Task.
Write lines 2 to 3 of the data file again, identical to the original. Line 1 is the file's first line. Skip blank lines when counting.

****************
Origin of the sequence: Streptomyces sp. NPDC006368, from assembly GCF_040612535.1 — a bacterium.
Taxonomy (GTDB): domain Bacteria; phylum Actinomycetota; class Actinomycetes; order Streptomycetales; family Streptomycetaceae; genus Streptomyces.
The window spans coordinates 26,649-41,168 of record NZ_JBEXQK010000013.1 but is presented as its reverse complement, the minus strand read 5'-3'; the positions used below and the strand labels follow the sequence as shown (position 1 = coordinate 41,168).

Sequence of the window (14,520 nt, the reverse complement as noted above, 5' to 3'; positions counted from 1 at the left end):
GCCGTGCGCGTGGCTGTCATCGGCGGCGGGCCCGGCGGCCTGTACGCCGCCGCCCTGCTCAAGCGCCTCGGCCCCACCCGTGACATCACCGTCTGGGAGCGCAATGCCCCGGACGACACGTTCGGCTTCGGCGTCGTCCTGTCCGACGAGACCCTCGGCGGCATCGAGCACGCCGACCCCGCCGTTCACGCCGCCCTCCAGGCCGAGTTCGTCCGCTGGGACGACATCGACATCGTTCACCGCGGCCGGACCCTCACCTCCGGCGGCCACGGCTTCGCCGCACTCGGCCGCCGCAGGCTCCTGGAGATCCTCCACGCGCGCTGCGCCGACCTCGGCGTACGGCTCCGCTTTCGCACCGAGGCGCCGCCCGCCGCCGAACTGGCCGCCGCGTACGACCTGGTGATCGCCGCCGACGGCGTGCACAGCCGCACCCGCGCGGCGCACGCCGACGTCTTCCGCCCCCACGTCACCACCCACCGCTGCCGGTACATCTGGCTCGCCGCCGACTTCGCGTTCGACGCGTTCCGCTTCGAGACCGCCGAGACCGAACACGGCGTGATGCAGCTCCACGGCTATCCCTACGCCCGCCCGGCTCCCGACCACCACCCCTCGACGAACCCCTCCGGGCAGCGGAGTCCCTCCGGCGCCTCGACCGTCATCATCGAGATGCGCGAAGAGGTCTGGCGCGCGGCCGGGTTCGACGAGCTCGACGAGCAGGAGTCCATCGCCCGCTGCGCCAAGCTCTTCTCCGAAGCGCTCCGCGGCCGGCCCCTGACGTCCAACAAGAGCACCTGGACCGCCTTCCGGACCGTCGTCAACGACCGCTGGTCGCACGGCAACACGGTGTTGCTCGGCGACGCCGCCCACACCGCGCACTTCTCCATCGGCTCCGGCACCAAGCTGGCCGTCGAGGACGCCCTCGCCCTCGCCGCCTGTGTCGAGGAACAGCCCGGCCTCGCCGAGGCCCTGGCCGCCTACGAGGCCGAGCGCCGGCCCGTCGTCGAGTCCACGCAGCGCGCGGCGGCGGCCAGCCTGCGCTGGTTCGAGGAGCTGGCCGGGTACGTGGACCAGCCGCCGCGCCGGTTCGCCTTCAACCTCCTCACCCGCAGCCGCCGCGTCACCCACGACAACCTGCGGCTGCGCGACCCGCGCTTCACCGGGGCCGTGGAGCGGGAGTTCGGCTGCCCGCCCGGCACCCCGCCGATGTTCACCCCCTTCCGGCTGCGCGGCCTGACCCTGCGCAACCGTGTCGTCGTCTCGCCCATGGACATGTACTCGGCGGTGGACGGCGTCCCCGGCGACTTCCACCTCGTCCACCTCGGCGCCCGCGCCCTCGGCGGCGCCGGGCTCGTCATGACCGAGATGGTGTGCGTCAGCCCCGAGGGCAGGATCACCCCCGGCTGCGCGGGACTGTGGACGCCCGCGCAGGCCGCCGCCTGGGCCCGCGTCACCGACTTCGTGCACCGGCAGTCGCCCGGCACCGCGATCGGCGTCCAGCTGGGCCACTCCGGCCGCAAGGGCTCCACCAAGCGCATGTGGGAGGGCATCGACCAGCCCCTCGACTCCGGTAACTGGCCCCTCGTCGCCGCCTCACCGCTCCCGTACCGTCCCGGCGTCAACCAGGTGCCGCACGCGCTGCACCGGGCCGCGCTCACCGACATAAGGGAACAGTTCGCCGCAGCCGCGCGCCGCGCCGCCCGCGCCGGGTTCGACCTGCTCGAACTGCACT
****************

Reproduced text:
Taxonomy (GTDB): domain Bacteria; phylum Actinomycetota; class Actinomycetes; order Streptomycetales; family Streptomycetaceae; genus Streptomyces.
The window spans coordinates 26,649-41,168 of record NZ_JBEXQK010000013.1 but is presented as its reverse complement, the minus strand read 5'-3'; the positions used below and the strand labels follow the sequence as shown (position 1 = coordinate 41,168).